The Prosecutors Alliance of California calls the killing senseless and in California’s capitol of Sacramento, Mayor Darrell Steinberg said: “I am filled with anger, with sorrow and revulsion.”
In Capitol Hill, some Democrats on Friday called for reviving the defunct George Floyd Justice in Policing Act, which would have lowered the threshold for federal wrongdoing convictions for officers, restricted law enforcement’s use of qualified immunity to hide from liability, and limited police use of physical restraint methods like chokeholds.
Five officers, all of whom are Black, were charged Thursday with murder and other crimes in the killing of Nichols, a motorist who died three days after the confrontation with the officers during a traffic stop.
Shelby County District Attorney Steve Mulroy told a news conference that although the officers each played different roles in the killing, “they are all responsible.”
Court records showed that all five former officers — Tadarrius Bean, Demetrius Haley, Desmond Mills Jr., Emmitt Martin III and Justin Smith — were taken into custody.
The officers each face charges of second-degree murder, aggravated assault, aggravated kidnapping, official misconduct and official oppression. Four of the five officers had posted bond and been released from custody by Friday morning, according to court and jail records.
Memphis Police Director Cerelyn Davis described the officers' actions as “heinous, reckless and inhumane,” and said Friday that her department has been unable to substantiate the reckless driving allegation that prompted the stop.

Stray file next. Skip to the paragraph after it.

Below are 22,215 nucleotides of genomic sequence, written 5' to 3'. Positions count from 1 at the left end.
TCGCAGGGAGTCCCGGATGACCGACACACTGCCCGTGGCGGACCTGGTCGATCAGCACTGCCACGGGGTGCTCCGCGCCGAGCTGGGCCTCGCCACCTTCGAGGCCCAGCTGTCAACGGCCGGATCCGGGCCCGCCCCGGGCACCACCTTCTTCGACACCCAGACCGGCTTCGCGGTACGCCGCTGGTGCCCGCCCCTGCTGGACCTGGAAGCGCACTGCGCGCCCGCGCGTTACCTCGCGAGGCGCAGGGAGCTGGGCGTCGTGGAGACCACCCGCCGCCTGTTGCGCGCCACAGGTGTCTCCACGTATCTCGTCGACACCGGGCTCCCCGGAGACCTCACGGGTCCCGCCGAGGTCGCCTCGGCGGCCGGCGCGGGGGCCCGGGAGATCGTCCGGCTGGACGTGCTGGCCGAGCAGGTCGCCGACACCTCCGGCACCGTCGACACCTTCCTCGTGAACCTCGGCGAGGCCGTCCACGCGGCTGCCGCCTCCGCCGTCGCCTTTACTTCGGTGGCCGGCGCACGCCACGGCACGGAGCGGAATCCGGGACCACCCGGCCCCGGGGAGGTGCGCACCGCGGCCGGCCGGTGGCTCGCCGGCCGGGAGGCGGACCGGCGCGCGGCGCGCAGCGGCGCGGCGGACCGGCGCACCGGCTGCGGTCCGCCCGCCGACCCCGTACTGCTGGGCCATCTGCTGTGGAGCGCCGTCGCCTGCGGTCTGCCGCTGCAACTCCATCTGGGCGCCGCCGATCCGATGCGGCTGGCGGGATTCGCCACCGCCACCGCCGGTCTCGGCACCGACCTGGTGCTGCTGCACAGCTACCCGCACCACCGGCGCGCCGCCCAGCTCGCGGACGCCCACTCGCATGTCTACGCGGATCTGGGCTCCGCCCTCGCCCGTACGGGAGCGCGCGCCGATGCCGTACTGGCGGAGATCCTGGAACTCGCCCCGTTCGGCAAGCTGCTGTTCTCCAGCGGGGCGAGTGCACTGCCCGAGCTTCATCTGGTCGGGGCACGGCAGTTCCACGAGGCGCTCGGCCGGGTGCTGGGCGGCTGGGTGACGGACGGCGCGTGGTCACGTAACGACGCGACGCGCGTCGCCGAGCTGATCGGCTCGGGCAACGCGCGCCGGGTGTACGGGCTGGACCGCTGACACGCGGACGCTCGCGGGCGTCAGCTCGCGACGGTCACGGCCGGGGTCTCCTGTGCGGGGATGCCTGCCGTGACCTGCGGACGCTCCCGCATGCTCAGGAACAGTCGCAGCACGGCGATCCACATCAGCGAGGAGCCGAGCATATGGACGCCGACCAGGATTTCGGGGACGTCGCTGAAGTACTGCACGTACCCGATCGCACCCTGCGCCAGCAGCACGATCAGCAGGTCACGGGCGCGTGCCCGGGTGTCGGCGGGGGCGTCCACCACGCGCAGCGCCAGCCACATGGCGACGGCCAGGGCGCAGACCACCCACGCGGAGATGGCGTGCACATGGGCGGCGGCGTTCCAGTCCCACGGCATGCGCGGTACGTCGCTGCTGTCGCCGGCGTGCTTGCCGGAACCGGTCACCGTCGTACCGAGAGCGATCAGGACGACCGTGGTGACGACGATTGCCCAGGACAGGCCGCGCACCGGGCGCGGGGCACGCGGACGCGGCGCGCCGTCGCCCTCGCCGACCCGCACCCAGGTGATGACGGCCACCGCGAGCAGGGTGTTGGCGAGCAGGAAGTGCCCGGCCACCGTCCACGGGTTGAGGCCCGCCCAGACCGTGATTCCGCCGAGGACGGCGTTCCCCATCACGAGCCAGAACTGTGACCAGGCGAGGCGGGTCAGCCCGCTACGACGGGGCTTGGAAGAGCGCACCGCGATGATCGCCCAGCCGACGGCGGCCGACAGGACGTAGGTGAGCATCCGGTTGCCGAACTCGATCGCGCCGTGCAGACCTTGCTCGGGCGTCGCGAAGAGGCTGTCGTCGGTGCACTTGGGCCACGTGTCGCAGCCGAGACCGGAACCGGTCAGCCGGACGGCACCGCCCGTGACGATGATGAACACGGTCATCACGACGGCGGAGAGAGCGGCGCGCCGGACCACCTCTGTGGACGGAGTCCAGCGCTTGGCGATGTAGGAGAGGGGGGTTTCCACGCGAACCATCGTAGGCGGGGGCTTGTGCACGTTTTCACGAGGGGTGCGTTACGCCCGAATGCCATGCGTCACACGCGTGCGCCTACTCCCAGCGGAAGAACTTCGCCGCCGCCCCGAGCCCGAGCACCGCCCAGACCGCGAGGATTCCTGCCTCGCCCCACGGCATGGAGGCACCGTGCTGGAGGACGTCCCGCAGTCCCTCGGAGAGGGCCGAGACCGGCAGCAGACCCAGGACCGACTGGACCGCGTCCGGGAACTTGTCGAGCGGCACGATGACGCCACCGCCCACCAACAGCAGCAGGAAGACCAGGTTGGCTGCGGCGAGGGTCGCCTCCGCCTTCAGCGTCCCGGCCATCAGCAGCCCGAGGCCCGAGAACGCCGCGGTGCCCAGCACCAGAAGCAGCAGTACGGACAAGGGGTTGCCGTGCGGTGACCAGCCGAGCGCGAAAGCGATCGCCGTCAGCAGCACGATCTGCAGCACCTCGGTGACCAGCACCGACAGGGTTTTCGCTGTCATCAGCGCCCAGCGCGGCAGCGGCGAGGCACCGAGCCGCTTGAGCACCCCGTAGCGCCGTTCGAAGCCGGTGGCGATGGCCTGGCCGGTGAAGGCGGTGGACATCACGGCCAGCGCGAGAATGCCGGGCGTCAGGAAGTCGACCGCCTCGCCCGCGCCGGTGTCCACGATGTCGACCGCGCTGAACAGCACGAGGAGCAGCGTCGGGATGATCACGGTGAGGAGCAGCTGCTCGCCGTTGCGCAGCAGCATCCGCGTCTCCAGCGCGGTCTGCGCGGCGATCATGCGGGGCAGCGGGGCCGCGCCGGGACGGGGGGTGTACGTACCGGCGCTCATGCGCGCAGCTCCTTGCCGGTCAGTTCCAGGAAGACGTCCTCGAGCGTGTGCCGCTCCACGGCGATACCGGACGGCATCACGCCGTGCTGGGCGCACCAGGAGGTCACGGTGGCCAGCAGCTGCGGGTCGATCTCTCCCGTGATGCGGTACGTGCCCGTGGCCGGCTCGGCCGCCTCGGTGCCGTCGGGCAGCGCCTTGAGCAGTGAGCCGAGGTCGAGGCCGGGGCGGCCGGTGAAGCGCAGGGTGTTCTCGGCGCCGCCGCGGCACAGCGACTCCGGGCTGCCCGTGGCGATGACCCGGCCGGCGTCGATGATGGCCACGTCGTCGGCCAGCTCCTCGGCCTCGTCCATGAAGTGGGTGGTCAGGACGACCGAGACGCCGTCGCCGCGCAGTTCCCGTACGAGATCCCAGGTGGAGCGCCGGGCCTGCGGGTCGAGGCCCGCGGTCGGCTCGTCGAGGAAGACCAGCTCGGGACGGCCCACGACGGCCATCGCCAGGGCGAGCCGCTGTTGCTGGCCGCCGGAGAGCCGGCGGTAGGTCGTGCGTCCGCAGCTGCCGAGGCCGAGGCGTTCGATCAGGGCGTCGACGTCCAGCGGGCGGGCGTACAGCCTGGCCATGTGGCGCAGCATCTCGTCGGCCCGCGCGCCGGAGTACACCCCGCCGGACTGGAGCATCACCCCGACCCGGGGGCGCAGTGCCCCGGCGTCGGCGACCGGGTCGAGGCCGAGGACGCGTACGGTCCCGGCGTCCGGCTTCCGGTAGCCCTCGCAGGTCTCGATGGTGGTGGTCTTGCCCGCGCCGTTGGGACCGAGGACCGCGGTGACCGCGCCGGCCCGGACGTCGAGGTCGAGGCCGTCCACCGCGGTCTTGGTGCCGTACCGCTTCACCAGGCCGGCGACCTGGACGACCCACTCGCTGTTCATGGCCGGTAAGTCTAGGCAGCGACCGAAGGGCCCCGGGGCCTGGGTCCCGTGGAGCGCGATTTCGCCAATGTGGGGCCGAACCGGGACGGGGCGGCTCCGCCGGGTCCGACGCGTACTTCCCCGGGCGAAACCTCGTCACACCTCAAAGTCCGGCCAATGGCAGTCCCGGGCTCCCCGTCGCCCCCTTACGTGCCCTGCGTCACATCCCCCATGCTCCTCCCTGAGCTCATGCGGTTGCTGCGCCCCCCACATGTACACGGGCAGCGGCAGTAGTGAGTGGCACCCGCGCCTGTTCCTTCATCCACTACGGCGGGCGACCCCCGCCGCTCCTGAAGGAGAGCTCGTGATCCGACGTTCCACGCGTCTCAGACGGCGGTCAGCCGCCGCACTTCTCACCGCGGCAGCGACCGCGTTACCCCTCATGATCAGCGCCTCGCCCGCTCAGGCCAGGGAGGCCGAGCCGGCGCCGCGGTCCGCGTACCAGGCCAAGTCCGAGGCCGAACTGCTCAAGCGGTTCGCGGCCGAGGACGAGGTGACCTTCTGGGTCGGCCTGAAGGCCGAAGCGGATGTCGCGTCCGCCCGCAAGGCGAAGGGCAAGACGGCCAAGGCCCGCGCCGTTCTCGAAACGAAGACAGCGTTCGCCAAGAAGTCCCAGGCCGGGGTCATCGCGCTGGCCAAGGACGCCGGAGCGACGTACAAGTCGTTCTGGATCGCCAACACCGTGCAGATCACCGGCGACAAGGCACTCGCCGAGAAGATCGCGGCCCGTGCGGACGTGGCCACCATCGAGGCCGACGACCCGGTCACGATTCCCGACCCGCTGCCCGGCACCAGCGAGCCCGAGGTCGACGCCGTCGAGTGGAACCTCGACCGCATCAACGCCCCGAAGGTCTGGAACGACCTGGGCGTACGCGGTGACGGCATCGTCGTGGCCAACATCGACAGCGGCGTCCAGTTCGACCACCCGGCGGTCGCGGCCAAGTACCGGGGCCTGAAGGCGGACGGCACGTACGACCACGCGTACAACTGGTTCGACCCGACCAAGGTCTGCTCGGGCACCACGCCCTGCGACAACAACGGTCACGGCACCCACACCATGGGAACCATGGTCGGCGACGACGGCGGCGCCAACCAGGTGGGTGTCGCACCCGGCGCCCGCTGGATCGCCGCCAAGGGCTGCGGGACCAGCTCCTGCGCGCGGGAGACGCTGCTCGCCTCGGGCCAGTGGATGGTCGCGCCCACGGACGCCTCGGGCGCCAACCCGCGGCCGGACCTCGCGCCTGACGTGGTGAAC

“As far as I know today, I do believe that the stop itself was very questionable,” she told ABC's “Good Morning America.”
Nichols' mother, RowVaughn Wells, warned supporters of the “horrific” nature of the video but pleaded for peace.
“I don’t want us burning up our city, tearing up the streets, because that’s not what my son stood for,” she said Thursday. “If you guys are here for me and Tyre, then you will protest peacefully.”
Martin’s lawyer, William Massey, and Mills’ lawyer, Blake Ballin, said their clients would plead not guilty. Lawyers for Smith, Bean and Haley could not be reached.
“No one out there that night intended for Tyre Nichols to die,” Massey said.
At the time, both lawyers said they had not seen the video.
“We are in the dark about many things, just like the general public is,” Ballin said.
Second-degree murder is punishable by 15 to 60 years in prison under Tennessee law.
Davis said other officers are still being investigated for violating department policy. In addition, she said “a complete and independent review” will be conducted of the department’s specialized units, without providing further details.
Two fire department workers were also removed from duty over the Nichols’ arrest.
As state and federal investigations continue, Davis promised the police department’s “full and complete cooperation” to determine what contributed to Nichols’ Jan. 10 death.
Relatives have accused the police of causing Nichols to have a heart attack and kidney failure. Authorities have only said Nichols experienced a medical emergency.
One of the officers, Haley, was accused previously of using excessive force. He was named as a defendant in a 2016 federal civil rights lawsuit while employed by the Shelby County Division of Corrections.
The claims were ultimately dismissed after a judge ruled that the plaintiff had failed to file a grievance against the officers within 30 days of the incident.
Of the Memphis Police Department's 2,006 commissioned officers, 1,194, or 59.5%, are Black, police spokesperson Karen Rudolph said.